Tag Archives: Xbox

Year Two of theXBLIG

Man, has it been another year already!? Time flies when you’re writing indie game reviews, I guess. Don’t worry, I’ll keep this one short. Don’t want to pat myself on the back too much, just enough to keep my ego properly inflated.

Two years online… Wow. I do remember last time I did this, I was worried the site might not even make it two years, between the rumblings of XBLIG’s demise (only somewhat exaggerated) and the looming releases of the next-gen consoles. Well, that worry was for naught; the site still stands! That said, we sure limped into this second birthday celebration, as the new releases have pretty much dried up. XBLIG seems destined for a slow, depressing death.

There’s no point in glossing over the reality of a situation. While Xbox One is picking up steam, and indie gaming has started taking hold there (with the ID@Xbox program), the Xbox 360 has not been as fortunate. New releases have slackened off on Xbox Live Indie Games in the past few months. It’s sad to see. I can’t write that the service still has its best days ahead of it, as that would be a lie even I can’t force myself to believe.

What I can say is that the community itself— people like You, reading this— is still going remarkably strong. Proof is in the numbers, really, as this site has had a fantastic run since last June. As of today, we’ve surpassed 214,000 views, posted 318 articles / reviews, and seen 3,500 comments on those posts. Granted, that’s not the most impressive showing for a website, but for one dedicated to a fading indie service, with games that are often criticized (yes, by me too) for being childish and loaded with boobs, it’s not too shabby.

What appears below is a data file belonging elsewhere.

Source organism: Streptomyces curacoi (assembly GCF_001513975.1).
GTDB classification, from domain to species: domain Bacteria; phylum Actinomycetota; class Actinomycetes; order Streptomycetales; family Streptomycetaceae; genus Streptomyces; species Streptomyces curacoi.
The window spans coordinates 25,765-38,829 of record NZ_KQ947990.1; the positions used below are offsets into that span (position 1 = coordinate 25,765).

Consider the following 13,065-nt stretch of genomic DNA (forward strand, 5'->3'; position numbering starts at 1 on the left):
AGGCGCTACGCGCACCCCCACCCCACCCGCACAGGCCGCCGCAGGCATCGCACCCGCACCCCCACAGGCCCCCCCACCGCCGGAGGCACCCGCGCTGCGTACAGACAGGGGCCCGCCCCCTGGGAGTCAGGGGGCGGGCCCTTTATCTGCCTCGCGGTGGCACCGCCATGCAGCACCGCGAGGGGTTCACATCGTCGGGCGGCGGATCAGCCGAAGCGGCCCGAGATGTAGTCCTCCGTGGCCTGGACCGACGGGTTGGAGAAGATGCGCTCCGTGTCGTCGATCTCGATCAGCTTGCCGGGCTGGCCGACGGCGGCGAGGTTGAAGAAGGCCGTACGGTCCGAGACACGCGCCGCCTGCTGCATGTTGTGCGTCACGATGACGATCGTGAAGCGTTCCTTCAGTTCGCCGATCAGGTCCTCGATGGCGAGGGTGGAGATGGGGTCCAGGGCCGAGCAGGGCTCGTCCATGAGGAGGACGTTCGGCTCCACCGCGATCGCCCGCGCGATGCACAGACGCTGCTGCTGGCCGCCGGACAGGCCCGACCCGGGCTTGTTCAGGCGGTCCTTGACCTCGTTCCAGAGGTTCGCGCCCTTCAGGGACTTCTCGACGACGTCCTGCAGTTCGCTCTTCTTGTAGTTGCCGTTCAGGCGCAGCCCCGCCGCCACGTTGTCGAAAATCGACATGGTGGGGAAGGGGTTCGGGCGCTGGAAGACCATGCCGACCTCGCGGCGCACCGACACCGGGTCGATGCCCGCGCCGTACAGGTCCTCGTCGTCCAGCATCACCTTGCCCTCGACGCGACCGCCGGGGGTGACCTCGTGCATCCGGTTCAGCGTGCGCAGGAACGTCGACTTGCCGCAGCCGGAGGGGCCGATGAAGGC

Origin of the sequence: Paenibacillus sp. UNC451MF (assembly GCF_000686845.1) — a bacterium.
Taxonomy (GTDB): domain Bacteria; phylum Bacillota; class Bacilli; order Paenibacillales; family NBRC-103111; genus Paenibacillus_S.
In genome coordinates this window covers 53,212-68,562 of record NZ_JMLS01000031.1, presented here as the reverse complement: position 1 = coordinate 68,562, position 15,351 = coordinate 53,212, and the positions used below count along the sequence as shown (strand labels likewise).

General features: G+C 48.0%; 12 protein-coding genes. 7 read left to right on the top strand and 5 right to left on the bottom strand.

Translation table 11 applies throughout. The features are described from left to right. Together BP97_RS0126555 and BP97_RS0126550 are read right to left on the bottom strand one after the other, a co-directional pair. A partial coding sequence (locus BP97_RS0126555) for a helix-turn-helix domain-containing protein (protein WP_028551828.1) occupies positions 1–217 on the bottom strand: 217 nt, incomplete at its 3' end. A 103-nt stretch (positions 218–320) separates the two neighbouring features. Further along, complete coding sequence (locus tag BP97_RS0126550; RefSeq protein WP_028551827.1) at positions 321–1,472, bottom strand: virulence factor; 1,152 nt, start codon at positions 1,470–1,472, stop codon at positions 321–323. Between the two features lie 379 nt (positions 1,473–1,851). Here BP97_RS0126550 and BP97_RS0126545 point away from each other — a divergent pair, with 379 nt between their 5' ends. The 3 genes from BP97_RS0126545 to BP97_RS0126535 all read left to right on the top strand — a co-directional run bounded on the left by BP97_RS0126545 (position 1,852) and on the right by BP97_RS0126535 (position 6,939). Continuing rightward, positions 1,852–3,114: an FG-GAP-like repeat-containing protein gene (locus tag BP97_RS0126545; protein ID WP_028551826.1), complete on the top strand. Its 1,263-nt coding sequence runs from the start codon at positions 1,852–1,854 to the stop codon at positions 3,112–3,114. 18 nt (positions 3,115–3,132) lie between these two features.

I owe a great debt to this community, my fellow gaming journalists / writers, all the great XBLIG developers, and, of course, you guys. It may sound cheap, and more than a little cheesy, but it’s the honest truth. While I’d still be playing indie games otherwise, there’d be no point in running this website if it wasn’t for all of you. So thank you, all, from the bottom of my heart. Thank you for being involved in this wonderful madness known as theXBLIG.

Year Three begins today!

REVIEW: CastleMiner Warfare

One of XBLIG’s great, and unfortunately, rare, success stories, developer DigitalDNA Games is bidding farewell to the service with one final game, CastleMiner Warfare ($1.00). The first part of that title should sound familiar. I’m surprised it took this long for the Dev to make the no-brainer move of pairing its best-selling crafter (it made him a millionaire) with the developer’s penchant for building enjoyable first-person shooters (CastleMiner Z doesn’t quite count because it’s not inherently competitive). The resulting title sounds like a kind of mythical superhero, destined to bring peace to the galaxy, or something akin to it.

CastleMiner Warfare - Screen

It doesn’t, though. I want you to know it brings me no pleasure to say this, but, for a last hurrah, the game is a buggy mess. CastleMiner Warfare brings with it the typical Call of Duty trappings that DigitalDNA has sampled twice before; you kill guys and / or complete certain gameplay challenges, for which you earn experience to level up / unlock new items, and cash to purchase a host of building block goodies. Perks and killstreaks are back as well, featuring mostly returning favorites, like sleight of hand, temporary armor, and a rocket launcher for your secondary.

Four maps are available from the start, with varying environments (Forest, City, etc.) designed to showcase what the game can do with its blocks, while the CastleMiner hook naturally allows players to take and edit those pre-existing maps, or build their own to then share in online battle. You are automatically equipped with a mining pick to alter the landscape, but in a twist, you’ll have to first unlock, then buy, the various block styles on tap. Once you do, you’re free to place them in-match, presumably to build fortifications (not advisable, since people are jerks and will shoot you) or play the troll and drop water blocks everywhere, like me.

CastleMiner Warfare - Screen2